A Federal District Judge blocked a portion of Florida's voting law yesterday that put restrictions on voter registration. The judge issued an injunction against the part of the law that required those who conduct voter registration drives to turn in forms within 48 hours of collecting them. Opponents argued that the law, signed by Governor Rick Scott (R) last year, unjustly discriminated against minorities and low-income individuals by adding another obstacle to voter registration drives.
Judge Robert Hinkle wrote in his judgment that the law "imposes[s] burdensome record-keeping and reporting requirements that serve little if any purpose, thus rendering them unconstitutional." He also wrote that "when a plaintiff loses an opportunity to register a voter, the opportunity is gone forever. And allowing responsible organizations to conduct voter-registration drives - thus making it easier for citizens to register and vote - promotes democracy."
Under the law, groups or individuals that failed to turn in the forms within the 48 hour period faced a $1,000-a-day fine. According to the Brennan Center for Justice (PDF), "Voter registration rates in the United States are routinely lower than they are in other democracies around the world: more than a quarter of voting-age Americans are not registered and thus cannot vote." The Brennan Center also says that "voter registration drives have become an increasingly important registration method in the past decade, especially for low-income citizens, students, members of racial and ethnic minority groups, and people with disabilities."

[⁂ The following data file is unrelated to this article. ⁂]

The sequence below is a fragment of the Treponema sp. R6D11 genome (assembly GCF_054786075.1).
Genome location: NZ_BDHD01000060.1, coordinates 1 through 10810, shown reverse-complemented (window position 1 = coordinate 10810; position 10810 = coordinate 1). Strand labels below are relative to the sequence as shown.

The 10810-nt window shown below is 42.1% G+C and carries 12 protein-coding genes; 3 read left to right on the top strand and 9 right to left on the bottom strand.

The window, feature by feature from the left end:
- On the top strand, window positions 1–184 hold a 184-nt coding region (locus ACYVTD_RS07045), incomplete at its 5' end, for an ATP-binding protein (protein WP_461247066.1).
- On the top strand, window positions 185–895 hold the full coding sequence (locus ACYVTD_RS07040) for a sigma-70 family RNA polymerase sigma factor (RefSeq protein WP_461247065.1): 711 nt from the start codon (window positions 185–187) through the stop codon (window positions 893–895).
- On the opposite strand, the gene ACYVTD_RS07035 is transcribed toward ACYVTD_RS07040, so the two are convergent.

Media Resources: Bloomberg 6/1/12; MSNBC 6/1/12; Reuters 5/31/12; CBS News 5/31/12; Brennan Center for Justice Report 2011
11/21/2014 Fifth Circuit Court Refuses to Reconsider Ruling Blocking Mississippi TRAP Law - The full US Court of Appeals for the Fifth Circuit on Thursday refused to reconsider a panel decision blocking enforcement of a Mississippi law that threatened to close the last remaining abortion clinic in the state.
In July, a panel of the Fifth Circuit Court of Appeals upheld a preliminary injunction against a Mississippi TRAP (Targeted Regulation of Abortion Providers) law requiring abortion providers to obtain admitting privileges at local hospitals. . . .